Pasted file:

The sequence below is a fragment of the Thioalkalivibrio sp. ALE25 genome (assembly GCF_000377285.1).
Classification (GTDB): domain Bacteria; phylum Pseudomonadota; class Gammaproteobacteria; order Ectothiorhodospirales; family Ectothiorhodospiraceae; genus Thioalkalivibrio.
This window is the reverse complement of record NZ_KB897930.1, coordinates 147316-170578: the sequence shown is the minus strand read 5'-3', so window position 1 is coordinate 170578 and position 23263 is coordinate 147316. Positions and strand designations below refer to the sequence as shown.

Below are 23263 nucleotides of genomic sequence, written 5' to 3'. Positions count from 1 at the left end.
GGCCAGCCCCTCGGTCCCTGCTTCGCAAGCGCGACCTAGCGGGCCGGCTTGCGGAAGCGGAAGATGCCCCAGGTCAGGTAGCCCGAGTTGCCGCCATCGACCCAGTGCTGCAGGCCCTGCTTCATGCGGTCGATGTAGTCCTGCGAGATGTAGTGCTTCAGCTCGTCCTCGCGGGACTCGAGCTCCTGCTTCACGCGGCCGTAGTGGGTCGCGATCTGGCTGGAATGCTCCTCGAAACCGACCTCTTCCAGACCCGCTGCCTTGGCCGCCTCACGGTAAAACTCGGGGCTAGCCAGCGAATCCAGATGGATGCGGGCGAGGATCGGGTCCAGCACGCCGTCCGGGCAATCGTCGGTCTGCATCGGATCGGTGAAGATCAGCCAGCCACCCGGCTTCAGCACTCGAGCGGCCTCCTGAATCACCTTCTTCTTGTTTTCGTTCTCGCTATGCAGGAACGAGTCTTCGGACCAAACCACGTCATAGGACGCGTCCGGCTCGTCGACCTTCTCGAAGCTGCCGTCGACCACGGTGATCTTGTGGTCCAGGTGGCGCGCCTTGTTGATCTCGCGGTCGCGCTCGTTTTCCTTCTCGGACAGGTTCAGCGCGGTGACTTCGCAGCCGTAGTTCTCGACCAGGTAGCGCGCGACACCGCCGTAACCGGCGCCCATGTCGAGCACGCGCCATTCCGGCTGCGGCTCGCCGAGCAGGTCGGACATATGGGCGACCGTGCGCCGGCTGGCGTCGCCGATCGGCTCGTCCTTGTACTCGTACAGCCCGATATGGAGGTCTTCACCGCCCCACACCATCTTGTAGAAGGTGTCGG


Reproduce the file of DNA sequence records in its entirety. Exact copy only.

The sequence below is a fragment of the Thioalkalivibrio sp. ALE25 genome (assembly GCF_000377285.1).
Classification (GTDB): domain Bacteria; phylum Pseudomonadota; class Gammaproteobacteria; order Ectothiorhodospirales; family Ectothiorhodospiraceae; genus Thioalkalivibrio.
This window is the reverse complement of record NZ_KB897930.1, coordinates 147316-170578: the sequence shown is the minus strand read 5'-3', so window position 1 is coordinate 170578 and position 23263 is coordinate 147316. Positions and strand designations below refer to the sequence as shown.

Below are 23263 nucleotides of genomic sequence, written 5' to 3'. Positions count from 1 at the left end.
GGCCAGCCCCTCGGTCCCTGCTTCGCAAGCGCGACCTAGCGGGCCGGCTTGCGGAAGCGGAAGATGCCCCAGGTCAGGTAGCCCGAGTTGCCGCCATCGACCCAGTGCTGCAGGCCCTGCTTCATGCGGTCGATGTAGTCCTGCGAGATGTAGTGCTTCAGCTCGTCCTCGCGGGACTCGAGCTCCTGCTTCACGCGGCCGTAGTGGGTCGCGATCTGGCTGGAATGCTCCTCGAAACCGACCTCTTCCAGACCCGCTGCCTTGGCCGCCTCACGGTAAAACTCGGGGCTAGCCAGCGAATCCAGATGGATGCGGGCGAGGATCGGGTCCAGCACGCCGTCCGGGCAATCGTCGGTCTGCATCGGATCGGTGAAGATCAGCCAGCCACCCGGCTTCAGCACTCGAGCGGCCTCCTGAATCACCTTCTTCTTGTTTTCGTTCTCGCTATGCAGGAACGAGTCTTCGGACCAAACCACGTCATAGGACGCGTCCGGCTCGTCGACCTTCTCGAAGCTGCCGTCGACCACGGTGATCTTGTGGTCCAGGTGGCGCGCCTTGTTGATCTCGCGGTCGCGCTCGTTTTCCTTCTCGGACAGGTTCAGCGCGGTGACTTCGCAGCCGTAGTTCTCGACCAGGTAGCGCGCGACACCGCCGTAACCGGCGCCCATGTCGAGCACGCGCCATTCCGGCTGCGGCTCGCCGAGCAGGTCGGACATATGGGCGACCGTGCGCCGGCTGGCGTCGCCGATCGGCTCGTCCTTGTACTCGTACAGCCCGATATGGAGGTCTTCACCGCCCCACACCATCTTGTAGAAGGTGTCGG